The 1936 Columbia, SC Sesquicentennial half dollar had a fairly smooth journey through the 74th Congress. Representative Hampton Pitts Fulmer introduced HR 8886 on July 17, 1935 during the First Session of the 74th; it was immediately referred to the House Committee on Coinage, Weights, and Measures.
Fulmer's bill called for the coinage of 10,000 "50-cent pieces in commemoration of the sesquicentennial anniversary of the founding of the city of Columbia, South Carolina." Columbia was created to host the State Capital and Government - it was designed city. It was created by the State Legislature in 1786 while it met in Charleston - South Carolina's first capital. Columbia's site is more centrally-located within SC - the primary reason for the its selection. It took a few years, however, for a State House to be built in Columbia, so the legislature did not hold its first meeting in the new capital until 1790. As Columbia was not chartered as a town until 1805 and not as a city until 1854, the original, stated purpose of the coin bill was slightly misleading; this was updated via an amendment to the bill (see below).
The First Session of the 74th Congress adjourned on August 26, 1935 without acting on HR 8886. The 74th's Second Session convened on January 3, 1936 and soon after took up action regarding the Columbia, SC coinage bill. It was reported back from the Committee, with amendments, on February 17.
The Committee viewed the coinage bill favorably, but reported it back with several recommended amendments. One change concerned the coin's requested mintage, the Committee recommended a change to 25,000 coins. The committees responsible for coinage in the House and Senate did not favor low mintage bills and generally sought a minimum of 25,000 coins to help avoid potential market manipulation and raising the ire of collectors against dealers/distributors Of course, there were exceptions - the recently-approved (circa 1935-36) Old Spanish Trail and Hudson, NY Sesquicentennial coins each had authorized mintage limits of just 10,000.
The other recommended change was also designed to potentially prevent abuses regarding the distribution of the coins. Rather than allow the potential for a single representative to be in charge of distribution, the Committee suggested amending the bill to state that a committee of at least three individuals was necessary.
The Committee's recommendations were incorporated into the bill when the House took it up for consideration; the amended bill was passed without objection and sent on to the Senate. The Senate Committee on Banking and Currency recommended a few minor changes to the wording of the bill, primarily involving the insertion of "capital of South Carolina at" at several places in the bill - it wanted to ensure that the coin's focus was on the anniversary of Columbia being declared the new capital of SC vs. just the city in general.
The amended bill passed easily in the Senate and was concurred with by the House without objection. It was signed into law by President Franklin D. Roosevelt on March 18, 1936.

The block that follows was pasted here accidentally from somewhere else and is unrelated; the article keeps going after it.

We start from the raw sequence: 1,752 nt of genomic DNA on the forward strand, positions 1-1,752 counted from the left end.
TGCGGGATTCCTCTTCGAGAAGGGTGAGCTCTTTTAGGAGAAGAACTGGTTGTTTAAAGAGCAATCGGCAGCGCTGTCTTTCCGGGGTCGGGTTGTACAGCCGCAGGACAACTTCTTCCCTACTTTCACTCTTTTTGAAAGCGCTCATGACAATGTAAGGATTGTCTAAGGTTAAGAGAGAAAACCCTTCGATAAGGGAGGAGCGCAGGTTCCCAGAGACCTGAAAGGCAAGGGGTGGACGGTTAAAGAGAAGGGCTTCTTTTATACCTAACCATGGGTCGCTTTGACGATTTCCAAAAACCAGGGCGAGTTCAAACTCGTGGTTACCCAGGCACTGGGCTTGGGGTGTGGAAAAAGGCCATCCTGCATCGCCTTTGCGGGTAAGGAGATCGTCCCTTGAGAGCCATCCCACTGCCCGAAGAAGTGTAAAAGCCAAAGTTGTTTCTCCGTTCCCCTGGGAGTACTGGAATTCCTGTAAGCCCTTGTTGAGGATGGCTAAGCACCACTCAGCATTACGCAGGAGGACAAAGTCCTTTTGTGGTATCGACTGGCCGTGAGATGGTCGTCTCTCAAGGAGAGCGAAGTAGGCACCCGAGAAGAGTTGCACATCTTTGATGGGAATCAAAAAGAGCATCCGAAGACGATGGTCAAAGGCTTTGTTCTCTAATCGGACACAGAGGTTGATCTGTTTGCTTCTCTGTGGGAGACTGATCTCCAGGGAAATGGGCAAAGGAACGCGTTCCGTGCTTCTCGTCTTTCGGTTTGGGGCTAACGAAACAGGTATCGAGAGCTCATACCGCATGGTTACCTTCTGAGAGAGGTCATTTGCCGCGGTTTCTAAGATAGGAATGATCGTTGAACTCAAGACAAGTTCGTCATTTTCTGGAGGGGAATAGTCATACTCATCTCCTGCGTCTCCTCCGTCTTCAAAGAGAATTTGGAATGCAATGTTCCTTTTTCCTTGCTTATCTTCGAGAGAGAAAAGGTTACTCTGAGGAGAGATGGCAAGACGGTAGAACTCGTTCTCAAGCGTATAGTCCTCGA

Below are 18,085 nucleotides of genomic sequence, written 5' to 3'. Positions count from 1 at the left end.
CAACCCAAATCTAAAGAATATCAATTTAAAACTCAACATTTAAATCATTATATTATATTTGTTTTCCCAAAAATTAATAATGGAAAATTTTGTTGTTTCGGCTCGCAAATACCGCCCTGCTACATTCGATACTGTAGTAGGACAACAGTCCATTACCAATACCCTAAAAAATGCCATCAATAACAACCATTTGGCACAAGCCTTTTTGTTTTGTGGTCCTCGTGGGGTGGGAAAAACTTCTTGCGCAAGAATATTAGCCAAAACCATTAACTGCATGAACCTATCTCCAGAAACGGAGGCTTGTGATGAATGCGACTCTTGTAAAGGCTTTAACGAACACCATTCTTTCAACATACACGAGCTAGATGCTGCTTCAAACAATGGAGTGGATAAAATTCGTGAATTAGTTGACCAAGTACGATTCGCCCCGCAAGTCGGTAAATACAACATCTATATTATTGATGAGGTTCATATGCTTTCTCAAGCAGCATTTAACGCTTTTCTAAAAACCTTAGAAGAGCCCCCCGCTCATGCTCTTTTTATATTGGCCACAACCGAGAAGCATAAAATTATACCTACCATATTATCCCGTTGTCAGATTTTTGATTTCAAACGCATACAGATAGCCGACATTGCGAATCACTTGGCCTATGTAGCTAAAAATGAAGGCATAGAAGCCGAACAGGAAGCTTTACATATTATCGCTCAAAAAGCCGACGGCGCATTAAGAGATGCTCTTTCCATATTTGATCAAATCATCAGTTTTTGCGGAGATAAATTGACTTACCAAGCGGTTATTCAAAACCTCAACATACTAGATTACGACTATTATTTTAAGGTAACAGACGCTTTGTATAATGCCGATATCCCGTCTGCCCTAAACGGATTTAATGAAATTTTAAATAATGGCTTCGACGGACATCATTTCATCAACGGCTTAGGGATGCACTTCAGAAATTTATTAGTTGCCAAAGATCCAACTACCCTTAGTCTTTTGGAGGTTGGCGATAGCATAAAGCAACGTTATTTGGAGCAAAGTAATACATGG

The coin's obverse depicts Lady Justice
holding a balance scale in her upraised left hand while holding a sword, pointed down, in her right hand; she is not blindfolded. The pans of the scale are level, indicating fair and equitable treatment for all under the law. The sword is symbolic of the enforceability of the law; it is a double-sided sword which is meant to indicate that it will defend and protect either party in a dispute. It is also shown positioned below the scales, which is meant to indicate that the law is enforced after the evidence is weighed and not before.
The reverse of the coin depicts a palmetto tree as its central design element. Wood from local palmetto trees was used in the construction of the fort built on Sullivan's Island to protect Charleston, SC. On June 28, 1776, a group of nine British Navy ships, under the command of Commodore Sir Peter Parker, attacked the still-under-construction fort. The attack lasted approximately nine hours, but the Palmetto logs withstood the barrage and the fort held - Charleston was saved!
At the base of the tree is seen a broken branch from an oak tree. This is meant to symbolize the fort outlasting the British ships which were constructed from the wood of oak trees - oak is often used as a symbol for strength based on its real-life characteristics. Also seen are two bundles of six spears (12 in total), tips raised, flanking the tree's trunk. On the actual State Seal, the two bundles of spears are tied together with a band that is inscribed (in Latin) with "QUIS SEPARABIT" - the English translation is "Who will separate us?" The 12 spears represent the 12 original states not named South Carolina.
Abraham Wolfe Davidson is the artist responsible for the coin's designs.
The coin was sold by The Columbia Sesquicentennial Commission for $2.15 per coin; $6.45 per three-coin PDS set. A total of 25,000 coins were struck (9,000/8,000/8,000) with all being distirbuted; none were returned to the Mint to be melted.1936 Columbia, SC Sesquicentennial Half Dollar
You can read more details about the Columbia, SC half dollar, its original holder and various related ephemera by checking out:
- 1936 Columbia, SC
- 1936 Columbia, SC - Ephemera
- 1936 Columbia, SC - Ephemera #2
- 1936 Columbia, SC - Cousin
You can explore more of the Columbia's design details via:
- 1936 Columbia, SC Sesquicentennial - Coins Depicting Mythology Thread
- 1936 Columbia, SC Sesquicentennial - Coins Depicting Places Thread
- 1936 Columbia, SC Sesquicentennial - Coins With Stars Thread
- 1936 Columbia, SC Sesquicentennial - Coins with Trees
More of my posts about commemorative coins and medals can be found here: Commems Collection